pairs

The pairs are mathematical expressions in which two members or terms appear, whether these numbers or abstract representations that generalize a finite or infinite amount of numbers. The binomials are, therefore, compositions of two terms .

In mathematical language, the term operational unit is understood to be separated from another by an addition (+) or subtraction (-) sign. Combinations of expressions separated by other mathematical operators do not correspond to this category.

The square pairs (or pairs to the square) are those in which the addition or subtraction of two terms should be raised to the power two . An important fact of the enhancement is that the sum of two squared numbers is not equal to the sum of the squares of those two numbers, but one more term must also be added, which includes twice the product of A and B.

This is precisely what motivated Newton and Pascal to elaborate two considerations that are very useful in understanding the dynamics of these powers: Newton’s theorem and Pascal’s triangles:

  • The first of them aimed to establish the formula under which the enhancement of the binomials is carried out, and this was expressed in mathematical language (although it may well be explained in words),
  • The second one showed in a much more didactic way how the coefficients of the developments of the powers increase as the exponent to which the expression is elevated increases.

The theorem Newton , that as every mathematical theorem is a demonstration shows that the development of (A + B) N has N + 1 terms, of which the powers of A beginning with N as an exponent in the first and will decline to 0 in the last, while the powers of B start with exponent 0 in the first and increase to N in the last: with this it can be said that in each of the terms the sum of the exponents is N.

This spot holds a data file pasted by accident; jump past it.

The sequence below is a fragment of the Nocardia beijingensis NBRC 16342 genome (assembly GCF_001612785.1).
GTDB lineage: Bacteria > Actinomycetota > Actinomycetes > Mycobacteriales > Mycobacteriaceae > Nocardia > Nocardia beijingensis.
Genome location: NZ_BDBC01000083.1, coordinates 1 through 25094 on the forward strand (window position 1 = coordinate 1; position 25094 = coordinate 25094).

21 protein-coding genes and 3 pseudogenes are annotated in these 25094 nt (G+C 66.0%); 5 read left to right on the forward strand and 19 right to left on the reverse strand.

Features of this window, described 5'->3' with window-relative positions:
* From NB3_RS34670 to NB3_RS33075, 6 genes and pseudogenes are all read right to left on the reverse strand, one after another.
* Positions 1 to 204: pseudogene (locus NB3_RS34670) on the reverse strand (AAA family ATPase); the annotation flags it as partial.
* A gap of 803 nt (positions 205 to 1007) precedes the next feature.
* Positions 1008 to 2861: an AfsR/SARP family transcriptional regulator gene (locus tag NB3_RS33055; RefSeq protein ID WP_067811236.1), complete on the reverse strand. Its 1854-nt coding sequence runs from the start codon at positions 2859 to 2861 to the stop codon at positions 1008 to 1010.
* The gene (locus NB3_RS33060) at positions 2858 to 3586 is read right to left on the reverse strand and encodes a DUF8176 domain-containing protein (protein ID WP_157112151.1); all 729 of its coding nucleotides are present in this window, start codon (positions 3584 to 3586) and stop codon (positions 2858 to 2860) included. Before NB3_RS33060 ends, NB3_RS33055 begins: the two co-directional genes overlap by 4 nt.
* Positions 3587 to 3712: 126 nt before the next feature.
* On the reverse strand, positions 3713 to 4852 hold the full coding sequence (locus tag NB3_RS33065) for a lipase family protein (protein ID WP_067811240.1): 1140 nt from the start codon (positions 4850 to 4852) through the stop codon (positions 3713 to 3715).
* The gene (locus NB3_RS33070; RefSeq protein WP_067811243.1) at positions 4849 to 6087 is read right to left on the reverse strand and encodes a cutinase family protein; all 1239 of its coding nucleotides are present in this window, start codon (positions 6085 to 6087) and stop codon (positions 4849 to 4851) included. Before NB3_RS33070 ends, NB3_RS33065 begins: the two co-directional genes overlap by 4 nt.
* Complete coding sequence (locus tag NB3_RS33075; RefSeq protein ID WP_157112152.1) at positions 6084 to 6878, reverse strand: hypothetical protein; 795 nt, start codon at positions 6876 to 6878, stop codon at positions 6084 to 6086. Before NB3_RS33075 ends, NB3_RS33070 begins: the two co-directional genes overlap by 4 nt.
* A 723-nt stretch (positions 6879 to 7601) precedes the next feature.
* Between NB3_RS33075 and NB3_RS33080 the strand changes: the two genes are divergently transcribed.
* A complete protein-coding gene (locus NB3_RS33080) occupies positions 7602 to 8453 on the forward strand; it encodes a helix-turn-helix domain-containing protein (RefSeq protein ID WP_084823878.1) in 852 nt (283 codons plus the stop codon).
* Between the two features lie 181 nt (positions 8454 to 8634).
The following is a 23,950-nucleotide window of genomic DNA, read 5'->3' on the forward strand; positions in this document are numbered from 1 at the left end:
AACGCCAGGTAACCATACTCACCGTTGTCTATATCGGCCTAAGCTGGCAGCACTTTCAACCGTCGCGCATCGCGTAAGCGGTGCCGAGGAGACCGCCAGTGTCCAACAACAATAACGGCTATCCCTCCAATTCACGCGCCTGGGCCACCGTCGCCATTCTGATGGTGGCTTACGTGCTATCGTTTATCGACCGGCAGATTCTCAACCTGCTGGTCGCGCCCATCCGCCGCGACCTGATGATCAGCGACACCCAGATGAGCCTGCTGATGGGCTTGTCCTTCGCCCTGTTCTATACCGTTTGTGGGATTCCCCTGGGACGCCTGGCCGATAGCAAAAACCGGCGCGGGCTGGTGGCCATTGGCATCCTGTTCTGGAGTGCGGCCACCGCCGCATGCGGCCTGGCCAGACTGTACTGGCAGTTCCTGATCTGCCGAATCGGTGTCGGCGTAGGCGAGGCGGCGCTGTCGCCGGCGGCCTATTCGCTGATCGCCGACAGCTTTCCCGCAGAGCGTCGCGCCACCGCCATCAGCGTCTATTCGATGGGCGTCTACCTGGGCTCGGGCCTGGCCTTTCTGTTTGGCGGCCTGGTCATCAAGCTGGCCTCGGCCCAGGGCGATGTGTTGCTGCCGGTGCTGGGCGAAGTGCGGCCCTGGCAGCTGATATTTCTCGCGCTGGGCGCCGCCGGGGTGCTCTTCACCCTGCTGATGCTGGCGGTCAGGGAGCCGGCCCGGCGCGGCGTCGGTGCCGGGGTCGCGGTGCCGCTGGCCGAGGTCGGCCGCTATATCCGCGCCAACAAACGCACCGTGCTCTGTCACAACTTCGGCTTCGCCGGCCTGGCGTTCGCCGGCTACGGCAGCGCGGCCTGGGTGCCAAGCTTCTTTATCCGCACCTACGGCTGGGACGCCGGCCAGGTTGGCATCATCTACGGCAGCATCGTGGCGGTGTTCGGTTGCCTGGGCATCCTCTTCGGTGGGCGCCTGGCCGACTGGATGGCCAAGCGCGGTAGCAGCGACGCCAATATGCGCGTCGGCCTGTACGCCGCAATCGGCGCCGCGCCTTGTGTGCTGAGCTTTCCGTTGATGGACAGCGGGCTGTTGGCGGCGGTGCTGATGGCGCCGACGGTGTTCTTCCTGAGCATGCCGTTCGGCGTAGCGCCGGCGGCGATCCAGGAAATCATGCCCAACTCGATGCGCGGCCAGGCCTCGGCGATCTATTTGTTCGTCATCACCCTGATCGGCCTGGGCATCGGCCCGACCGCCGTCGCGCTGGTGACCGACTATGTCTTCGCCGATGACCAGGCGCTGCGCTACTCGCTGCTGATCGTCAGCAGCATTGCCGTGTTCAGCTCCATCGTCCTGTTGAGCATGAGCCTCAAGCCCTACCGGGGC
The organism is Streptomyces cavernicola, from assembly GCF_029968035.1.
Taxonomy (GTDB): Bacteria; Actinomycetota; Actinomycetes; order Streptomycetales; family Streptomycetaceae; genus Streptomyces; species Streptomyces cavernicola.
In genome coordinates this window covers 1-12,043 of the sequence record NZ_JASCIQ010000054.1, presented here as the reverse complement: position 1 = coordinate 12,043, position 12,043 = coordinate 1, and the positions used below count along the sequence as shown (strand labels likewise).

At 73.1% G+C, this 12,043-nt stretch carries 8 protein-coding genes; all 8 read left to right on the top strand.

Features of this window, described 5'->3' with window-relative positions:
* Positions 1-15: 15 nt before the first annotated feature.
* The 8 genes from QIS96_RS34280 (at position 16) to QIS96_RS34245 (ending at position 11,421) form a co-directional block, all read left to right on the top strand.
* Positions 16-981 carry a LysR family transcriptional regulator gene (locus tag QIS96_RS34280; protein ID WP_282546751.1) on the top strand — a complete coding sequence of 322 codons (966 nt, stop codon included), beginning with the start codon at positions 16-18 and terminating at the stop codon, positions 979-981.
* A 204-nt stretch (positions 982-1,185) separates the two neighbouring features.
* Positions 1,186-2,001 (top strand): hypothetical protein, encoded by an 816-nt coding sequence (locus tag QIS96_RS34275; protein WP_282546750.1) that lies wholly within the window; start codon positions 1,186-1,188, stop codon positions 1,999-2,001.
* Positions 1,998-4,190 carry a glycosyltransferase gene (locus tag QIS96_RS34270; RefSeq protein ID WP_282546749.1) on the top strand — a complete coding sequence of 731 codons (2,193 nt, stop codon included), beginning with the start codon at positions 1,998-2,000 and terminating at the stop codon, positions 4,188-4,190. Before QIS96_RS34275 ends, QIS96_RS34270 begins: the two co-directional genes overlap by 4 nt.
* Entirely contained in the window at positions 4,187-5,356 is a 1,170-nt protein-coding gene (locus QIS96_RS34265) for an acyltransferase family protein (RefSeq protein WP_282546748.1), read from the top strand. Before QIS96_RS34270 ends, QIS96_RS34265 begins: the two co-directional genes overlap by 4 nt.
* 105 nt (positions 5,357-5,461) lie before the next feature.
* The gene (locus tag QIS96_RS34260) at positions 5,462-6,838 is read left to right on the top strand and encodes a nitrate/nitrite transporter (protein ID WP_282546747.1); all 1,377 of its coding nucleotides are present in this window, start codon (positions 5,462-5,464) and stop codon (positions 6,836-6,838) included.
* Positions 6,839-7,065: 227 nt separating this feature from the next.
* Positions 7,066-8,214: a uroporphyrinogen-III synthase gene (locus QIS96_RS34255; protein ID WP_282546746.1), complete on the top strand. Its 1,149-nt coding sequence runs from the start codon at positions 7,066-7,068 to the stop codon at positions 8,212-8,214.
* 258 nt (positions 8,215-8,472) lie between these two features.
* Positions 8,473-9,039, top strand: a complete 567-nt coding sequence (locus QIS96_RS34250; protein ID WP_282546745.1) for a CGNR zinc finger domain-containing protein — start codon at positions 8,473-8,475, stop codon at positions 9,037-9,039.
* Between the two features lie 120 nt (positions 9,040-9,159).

As for the coefficients, the coefficient of the first term can be said to be one and that of the second is N, and Pascal’s theory of triangles is usually applied to determine a coefficient value.

With what has been said, it is enough to understand that the generalization of the binomial square works as follows:

(A + B) 2 = A 2 + 2 * A * B + B 2

Examples of square binomial resolutions

  1. (X + 1) 2 = X 2 + 2X + 1
  2. (X-1) 2 = X 2 – 2X + 1
  3. (3 + 6) 2 = 81
  4. (4B + 3C) 2 = 16B 2 + 24BC + 9C 2
  5. (56-36) 2 = 400
  6. (3/5 A + ½ B) 2 = 9/25 A 2 + ¼ B 2
  7. (2 * A 2 + 5 * B 2 ) 2 = 4A 4 + 25B 4
  8. (10000-1000) 2 = 9000 2
  9. (2A – 3B) 2 = 4A 2 – 12AB + 9B 2
  10. (5ABC-5BCD) 2 = 25A 2 – 25D 2
  11. (999-666) 2 = 333 2
  12. (A-6) 2 = A 2 – 12A +36
  13. (8a2b + 7ab6y²) ² = 64a4b² + 112a3b7y² + 49a²b12y4 
  14. (A 3 + 4B 2 ) 2  = A 6  + 8A 3 B 2  + 16A 4
  15. (1,5xy² + 2,5xy) ² = 2.25 x²y4 + 7.5x³y³ + 6.25x4y² 
  16. (3x – 4) 2 = 9x 2 – 24x – 16
  17. (x – 5) 2 = x 2 -10x + 25
  18. – (x – 3) 2 = -x 2 + 6x-9
  19. (3x 5 + 8) 2 = 9x 10 + 48x 5 + 64

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